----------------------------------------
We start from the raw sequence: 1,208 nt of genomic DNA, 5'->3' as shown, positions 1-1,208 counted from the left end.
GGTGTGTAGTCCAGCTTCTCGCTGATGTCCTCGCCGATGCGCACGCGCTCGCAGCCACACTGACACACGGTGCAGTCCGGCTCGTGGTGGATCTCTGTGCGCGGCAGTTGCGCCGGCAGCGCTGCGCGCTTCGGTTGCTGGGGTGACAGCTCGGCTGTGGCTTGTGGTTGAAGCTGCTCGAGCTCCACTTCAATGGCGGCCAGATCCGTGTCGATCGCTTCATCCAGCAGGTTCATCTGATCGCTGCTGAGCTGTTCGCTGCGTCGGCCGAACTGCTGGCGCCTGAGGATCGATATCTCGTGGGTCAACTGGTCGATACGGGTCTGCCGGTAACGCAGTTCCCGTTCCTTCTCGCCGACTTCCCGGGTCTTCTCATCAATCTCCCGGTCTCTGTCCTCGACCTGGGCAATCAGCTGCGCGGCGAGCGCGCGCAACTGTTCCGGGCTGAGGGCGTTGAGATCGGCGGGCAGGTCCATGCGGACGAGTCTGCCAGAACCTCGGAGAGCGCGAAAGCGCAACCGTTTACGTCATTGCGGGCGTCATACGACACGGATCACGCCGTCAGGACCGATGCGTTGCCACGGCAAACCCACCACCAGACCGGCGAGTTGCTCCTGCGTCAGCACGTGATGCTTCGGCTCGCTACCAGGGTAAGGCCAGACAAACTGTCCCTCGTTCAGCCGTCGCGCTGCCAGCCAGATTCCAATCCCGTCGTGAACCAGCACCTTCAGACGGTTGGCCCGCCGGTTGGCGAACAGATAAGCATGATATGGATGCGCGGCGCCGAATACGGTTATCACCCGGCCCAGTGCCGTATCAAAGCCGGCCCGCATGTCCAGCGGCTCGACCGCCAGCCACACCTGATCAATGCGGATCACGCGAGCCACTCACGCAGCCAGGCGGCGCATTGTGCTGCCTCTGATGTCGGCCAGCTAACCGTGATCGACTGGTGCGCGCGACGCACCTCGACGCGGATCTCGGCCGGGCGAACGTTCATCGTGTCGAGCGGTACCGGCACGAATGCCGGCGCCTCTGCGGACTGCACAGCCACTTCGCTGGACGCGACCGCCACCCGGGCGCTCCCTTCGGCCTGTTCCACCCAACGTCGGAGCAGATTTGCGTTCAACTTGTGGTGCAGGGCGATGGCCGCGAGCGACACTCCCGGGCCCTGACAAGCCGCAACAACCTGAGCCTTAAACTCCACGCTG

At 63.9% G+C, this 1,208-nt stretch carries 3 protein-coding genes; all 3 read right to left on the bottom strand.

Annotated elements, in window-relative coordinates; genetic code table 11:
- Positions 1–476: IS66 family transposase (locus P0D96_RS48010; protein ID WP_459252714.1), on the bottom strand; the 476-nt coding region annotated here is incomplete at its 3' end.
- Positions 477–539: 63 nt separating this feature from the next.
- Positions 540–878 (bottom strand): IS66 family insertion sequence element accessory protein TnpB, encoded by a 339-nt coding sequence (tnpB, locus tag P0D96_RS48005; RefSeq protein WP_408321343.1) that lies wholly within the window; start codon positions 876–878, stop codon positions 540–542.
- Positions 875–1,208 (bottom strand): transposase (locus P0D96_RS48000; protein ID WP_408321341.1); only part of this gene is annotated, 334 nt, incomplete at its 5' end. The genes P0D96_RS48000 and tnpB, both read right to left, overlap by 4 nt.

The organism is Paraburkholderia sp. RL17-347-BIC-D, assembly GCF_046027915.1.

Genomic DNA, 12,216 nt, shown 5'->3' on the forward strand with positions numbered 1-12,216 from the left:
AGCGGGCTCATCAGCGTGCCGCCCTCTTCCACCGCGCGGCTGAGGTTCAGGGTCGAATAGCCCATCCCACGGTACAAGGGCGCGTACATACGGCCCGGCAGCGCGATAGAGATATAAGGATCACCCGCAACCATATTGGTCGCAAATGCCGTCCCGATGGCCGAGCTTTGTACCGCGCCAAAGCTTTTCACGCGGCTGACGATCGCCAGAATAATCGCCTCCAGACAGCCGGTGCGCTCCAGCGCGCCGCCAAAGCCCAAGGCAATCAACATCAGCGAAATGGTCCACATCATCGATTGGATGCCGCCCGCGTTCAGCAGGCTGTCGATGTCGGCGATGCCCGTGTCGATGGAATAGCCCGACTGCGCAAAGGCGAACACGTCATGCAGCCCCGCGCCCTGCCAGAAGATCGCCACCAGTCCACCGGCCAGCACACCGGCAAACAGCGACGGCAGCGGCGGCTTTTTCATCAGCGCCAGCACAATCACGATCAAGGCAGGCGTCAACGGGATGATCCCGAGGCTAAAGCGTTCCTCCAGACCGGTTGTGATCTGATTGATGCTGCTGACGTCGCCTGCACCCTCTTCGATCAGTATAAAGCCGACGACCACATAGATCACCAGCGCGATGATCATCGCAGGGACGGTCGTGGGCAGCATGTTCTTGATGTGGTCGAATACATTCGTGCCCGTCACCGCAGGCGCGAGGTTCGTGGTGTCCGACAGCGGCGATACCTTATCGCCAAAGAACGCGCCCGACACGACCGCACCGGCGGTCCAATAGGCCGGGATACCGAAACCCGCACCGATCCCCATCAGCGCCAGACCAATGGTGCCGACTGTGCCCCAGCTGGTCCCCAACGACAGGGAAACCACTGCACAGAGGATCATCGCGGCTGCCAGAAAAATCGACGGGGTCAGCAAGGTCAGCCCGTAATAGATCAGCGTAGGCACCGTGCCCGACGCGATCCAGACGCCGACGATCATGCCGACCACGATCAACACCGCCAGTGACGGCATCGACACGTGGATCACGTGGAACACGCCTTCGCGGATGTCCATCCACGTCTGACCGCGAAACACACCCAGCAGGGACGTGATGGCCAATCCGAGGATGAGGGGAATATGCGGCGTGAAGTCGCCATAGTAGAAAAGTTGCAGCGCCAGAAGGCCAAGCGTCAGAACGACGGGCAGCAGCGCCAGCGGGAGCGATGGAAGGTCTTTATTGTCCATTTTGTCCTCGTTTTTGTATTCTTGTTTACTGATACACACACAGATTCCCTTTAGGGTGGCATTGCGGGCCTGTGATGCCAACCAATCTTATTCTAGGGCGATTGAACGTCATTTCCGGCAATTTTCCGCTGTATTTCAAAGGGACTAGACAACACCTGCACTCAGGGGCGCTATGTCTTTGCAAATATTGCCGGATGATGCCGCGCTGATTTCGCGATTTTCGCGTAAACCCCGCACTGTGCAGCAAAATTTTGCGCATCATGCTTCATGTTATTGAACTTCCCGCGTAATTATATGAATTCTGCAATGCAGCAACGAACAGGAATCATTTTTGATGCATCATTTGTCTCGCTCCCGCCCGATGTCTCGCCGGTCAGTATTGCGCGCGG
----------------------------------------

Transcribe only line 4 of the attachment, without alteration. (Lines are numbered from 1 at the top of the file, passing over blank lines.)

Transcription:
Annotated elements, in window-relative coordinates; genetic code table 11: